Praise and other Quotes
"Just so you understand what I thought was so amazing...My 9 year old son really did not seem to have any friends. He always talked about his interests, then played with his toys and ignored the people. After FaceSay he was sitting beside a boy in class, looking at his face and interacting back and forth with him. It was remarkable. The teachers at school remarked that he has been talking with classmates on the playground and at lunch. The boy actually invited David to a play date. That had never happened before."
- David's Mom
"He's really learned to read those emotions, like if I'm happy or if I'm angry, and then even more of the complicated ones like, if I'm worried"
- Mitchell's Mom
"we certainly see a difference. we will have him use it for a couple of months every night, and then stop for a while, and when we notice he is avoiding eye contact with conversation, we go back to it, and darn if it doesn't help him get back to it!"
- Father of 8 yo (who started playing FaceSay when he was 7)
"We have also used a software program with facial expressions to show and discuss with students how other people feel in particular situations (Symbionica, 2007). This helps them develop the ability to understand others’ feelings and perspectives—and to label these with the correct terminology. With increased mastery in this area comes increased confidence and independence—all supportive of furthering the good life"
- Erik Laursen, PhD, VP Learning and Program Dev., United Methodist Family Services
"The results indicate the potential value of computer-based therapies for children with ASD," says UAB psychologist Fred Biasini, Ph.D., who studied FaceSay™ in collaboration with Maria Hopkins, Ph.D."...Biasini says this research has important implications for future ASD therapies. "A primary advantage of the computer program is that it's predictable and controlled, which is helpful and important to children with ASD. Live social groups—a traditional therapy—are inherently unpredictable and can present challenges for these children," he notes."Also, the computer tasks performed by children in the study were brief in comparison to the time that might have been spent in social groups to achieve the same gains—we saw benefits that might have taken months to achieve in social groups." [emphasis added]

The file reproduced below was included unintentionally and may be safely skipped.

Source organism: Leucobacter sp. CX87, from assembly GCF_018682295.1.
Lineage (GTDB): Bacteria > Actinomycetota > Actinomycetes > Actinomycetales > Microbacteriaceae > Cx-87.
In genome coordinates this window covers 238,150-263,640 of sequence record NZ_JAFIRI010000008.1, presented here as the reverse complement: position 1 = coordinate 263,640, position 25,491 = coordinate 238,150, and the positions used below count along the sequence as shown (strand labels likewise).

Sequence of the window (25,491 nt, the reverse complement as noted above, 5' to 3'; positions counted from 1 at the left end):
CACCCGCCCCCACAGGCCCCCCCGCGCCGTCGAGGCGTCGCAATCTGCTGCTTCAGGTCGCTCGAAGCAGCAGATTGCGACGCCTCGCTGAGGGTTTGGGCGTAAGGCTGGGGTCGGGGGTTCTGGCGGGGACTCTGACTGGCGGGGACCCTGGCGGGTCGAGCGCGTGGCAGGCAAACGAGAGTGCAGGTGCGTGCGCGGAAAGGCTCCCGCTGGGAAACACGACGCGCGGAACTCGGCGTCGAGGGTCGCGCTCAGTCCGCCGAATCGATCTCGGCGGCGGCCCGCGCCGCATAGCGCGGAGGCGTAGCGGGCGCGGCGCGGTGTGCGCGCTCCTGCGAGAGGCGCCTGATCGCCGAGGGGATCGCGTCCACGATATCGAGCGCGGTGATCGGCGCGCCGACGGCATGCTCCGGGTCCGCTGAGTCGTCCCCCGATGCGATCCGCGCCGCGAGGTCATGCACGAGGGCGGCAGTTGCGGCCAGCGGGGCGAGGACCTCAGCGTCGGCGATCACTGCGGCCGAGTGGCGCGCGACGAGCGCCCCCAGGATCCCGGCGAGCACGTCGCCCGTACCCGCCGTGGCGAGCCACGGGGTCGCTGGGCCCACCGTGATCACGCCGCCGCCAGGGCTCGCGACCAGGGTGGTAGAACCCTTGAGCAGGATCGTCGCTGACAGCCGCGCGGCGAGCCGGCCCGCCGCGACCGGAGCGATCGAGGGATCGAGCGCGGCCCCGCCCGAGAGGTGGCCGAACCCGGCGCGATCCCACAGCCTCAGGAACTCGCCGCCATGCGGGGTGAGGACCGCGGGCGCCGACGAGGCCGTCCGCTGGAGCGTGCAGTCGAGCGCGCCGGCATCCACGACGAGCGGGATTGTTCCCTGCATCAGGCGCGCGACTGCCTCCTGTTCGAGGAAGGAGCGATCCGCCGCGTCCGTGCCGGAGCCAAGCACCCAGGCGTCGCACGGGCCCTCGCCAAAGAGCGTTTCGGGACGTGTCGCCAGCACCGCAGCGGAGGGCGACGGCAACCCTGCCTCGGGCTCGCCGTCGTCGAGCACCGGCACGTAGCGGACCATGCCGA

“I learned I need to look at both halves of the face. I’ve been looking at just the bottom half, at the mouth.”
“We didn’t expect the study to generalize to the playground [or elsewhere outside testing], but we were seeing more positive social interactions after children participated in the study,” Hopkins said. “There was more eye contact. The children were avoiding social situations less.” Parents also reported changes in their children after the study, said Fred Biasini, a UAB assistant professor of psychology and co-conductor of the study. They used social skills more readily.”
"I had Nick's tutor try the gazing exercise [ a "live person" version of "Amazing Gazing"] and he got 7 out of 10 right. ABA does have a gazing component in some of the programs, but not in any of Nick's programs. [Nick got 10 of 10 right on this task with his Mom]"
"One researcher says the improvements in facial and expression recognition carried over to social settings. Children began using more eye contact on the playground and were more likely to follow eye gazes. Parents reported similar benefits in social interaction at home."
"The study found that the children with Asperger Syndrome who used the FaceSay™ program made significant improvements in their ability to read facial expressions. The children with autism made less improvement. Children in both the autism and Asperger groups, however, both improved their ability to recognize emotions."
"She winked at me. I like the praise and winking".
"The kids really enjoyed the games. They played it on their own. I think you've got a hit."
"An interactive computer software program called FaceSay™ has been shown to improve the ability of children with autism spectrum disorders (ASD) to recognize faces, facial expressions and emotions, according to the results of a study conducted by psychologists at the University of Alabama at Birmingham (UAB). The study’s results were presented recently at a meeting of the Association for Psychological Science.
"Carryover is a huge challenge. This will be a great new resource."
"I thought I'd give you an update on how he has been doing with FaceSay. He plays all 4 games very well. Last time I looked, he had 1270+ points. He was playing at least 4-5 times per week, but maybe more, as he is able to start it on his own."
"My son has been asking when he can play more FaceSay, which I think is a good feeback for user interest"
"I played the game with my autistic son and he was totally filled with glee."
I was able to download the games today and it is working very well now. I like the possibility to correct the pronunciation of the names - its an important improvement!!
"Thanks for your creative ideas for the improvement of social function in autism!!"
"The delay time is good for kids who are having trouble and the immediate opportunity to do it again is a good feature. I have one student on the computer with headphones while I work with the others at the therapy table"
"Thank you so much for investing in Autism"